Carbon has a normal valence of four, and it has four bonds here. There are no formal charges on the hydrogens either.
Carbon monoxide has a structure that is very similar to formaldehyde. With ten electrons total, the only way to get an octet on both atoms is to make three bonds between carbon and oxygen.
New chemical bonds are formed by sharing electrons.
Old chemical bonds are broken when one atom takes the bonding electrons away from another atom.
If an atom donates fewer electrons than normal and everyone still has an octet, it must be getting extra electrons from somewhere else. O) is a chemical that is used to preserve tissues; you may be familiar with its odour from anatomy lab.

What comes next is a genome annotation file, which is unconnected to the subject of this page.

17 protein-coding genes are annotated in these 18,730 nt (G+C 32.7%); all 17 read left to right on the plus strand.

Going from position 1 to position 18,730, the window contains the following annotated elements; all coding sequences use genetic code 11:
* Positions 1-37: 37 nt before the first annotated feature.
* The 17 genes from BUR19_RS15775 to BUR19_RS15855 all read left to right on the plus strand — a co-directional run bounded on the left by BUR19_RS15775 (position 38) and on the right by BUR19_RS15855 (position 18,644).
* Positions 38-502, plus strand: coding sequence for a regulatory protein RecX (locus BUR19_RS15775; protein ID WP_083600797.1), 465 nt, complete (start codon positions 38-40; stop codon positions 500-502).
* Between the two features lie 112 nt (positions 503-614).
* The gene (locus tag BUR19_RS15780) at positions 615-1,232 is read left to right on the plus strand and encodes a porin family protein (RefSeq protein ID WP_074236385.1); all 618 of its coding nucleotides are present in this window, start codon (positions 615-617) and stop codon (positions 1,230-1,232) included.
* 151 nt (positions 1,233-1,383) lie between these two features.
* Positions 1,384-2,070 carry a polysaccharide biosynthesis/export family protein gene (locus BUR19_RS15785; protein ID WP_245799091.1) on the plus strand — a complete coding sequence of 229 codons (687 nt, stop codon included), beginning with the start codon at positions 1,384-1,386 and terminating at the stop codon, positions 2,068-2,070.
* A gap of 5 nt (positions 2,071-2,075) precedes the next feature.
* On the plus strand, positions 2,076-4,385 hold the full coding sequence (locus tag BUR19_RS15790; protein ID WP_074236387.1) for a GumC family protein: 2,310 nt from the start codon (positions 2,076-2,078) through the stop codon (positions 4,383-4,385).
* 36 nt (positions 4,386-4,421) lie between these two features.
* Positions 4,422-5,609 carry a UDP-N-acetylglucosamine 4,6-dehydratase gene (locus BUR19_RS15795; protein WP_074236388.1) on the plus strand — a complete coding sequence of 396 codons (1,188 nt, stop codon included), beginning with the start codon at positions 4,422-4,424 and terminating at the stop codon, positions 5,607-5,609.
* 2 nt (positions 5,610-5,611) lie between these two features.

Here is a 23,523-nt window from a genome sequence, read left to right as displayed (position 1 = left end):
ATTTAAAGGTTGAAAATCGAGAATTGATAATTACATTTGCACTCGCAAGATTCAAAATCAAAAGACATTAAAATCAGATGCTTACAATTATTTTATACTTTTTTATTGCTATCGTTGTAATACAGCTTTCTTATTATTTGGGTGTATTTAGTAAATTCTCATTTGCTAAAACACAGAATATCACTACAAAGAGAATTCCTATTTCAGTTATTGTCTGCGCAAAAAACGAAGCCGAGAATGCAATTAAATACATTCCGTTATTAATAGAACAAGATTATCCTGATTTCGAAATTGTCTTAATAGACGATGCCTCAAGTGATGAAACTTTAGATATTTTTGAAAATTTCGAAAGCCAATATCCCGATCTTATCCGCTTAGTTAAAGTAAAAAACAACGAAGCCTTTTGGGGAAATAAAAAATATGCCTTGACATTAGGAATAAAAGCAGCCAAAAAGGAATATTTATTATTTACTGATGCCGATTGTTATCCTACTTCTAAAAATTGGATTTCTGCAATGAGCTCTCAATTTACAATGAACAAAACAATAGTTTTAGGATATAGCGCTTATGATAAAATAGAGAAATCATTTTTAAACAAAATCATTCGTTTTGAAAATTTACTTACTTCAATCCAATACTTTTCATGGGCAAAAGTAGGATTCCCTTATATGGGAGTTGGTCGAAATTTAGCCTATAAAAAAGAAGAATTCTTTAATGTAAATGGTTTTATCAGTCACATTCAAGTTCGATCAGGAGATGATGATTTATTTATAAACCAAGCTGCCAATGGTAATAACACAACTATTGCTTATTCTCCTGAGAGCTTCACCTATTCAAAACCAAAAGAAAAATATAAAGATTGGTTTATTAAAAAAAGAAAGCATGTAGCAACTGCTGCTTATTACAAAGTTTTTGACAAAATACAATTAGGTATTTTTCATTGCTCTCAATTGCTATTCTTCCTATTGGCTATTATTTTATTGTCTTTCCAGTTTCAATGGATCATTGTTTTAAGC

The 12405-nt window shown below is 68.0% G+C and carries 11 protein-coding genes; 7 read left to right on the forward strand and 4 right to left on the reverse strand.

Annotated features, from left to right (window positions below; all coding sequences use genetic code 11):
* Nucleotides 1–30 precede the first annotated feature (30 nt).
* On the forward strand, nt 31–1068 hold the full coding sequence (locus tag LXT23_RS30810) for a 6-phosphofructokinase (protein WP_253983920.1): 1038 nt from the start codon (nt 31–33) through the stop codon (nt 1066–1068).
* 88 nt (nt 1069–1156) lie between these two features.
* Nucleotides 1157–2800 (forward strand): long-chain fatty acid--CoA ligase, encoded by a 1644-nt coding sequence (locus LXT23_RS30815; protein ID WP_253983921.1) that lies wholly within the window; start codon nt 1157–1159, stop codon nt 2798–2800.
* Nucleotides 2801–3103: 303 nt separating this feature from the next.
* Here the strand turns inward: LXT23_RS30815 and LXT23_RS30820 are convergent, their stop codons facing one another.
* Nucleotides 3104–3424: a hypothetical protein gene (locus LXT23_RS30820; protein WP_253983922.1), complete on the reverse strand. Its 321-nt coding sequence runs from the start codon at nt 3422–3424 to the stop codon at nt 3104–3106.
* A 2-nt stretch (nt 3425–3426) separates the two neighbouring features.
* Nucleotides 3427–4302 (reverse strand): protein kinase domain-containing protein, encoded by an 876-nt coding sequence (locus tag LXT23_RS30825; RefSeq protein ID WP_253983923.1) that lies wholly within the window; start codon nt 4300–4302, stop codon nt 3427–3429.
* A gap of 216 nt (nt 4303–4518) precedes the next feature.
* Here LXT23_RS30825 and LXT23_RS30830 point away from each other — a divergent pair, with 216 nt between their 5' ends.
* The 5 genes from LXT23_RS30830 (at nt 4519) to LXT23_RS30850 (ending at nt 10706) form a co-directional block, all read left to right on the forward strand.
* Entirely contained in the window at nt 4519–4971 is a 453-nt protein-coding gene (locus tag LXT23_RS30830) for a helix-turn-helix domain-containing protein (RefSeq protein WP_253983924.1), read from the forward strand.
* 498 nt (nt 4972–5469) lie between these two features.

Carbon monoxide results from burning fossil fuels; it is also an important industrial chemical used in manufacturing detergents. Calcium carbonate is found in limestone and chalk, for instance. Oxygen has a normal valence of two, and it has two bonds in formaldehyde, so there is no formal charge on the oxygen.
These charges cancel to give an overall neutral molecule.
What we are really doing when we assign formal charge is comparing how many electrons the atom brought with it from the periodic table to how many it has now.
Oxygen has normal valence two, but here it is making three bonds.
It is sharing an extra pair of its electrons with carbon to make that third bond.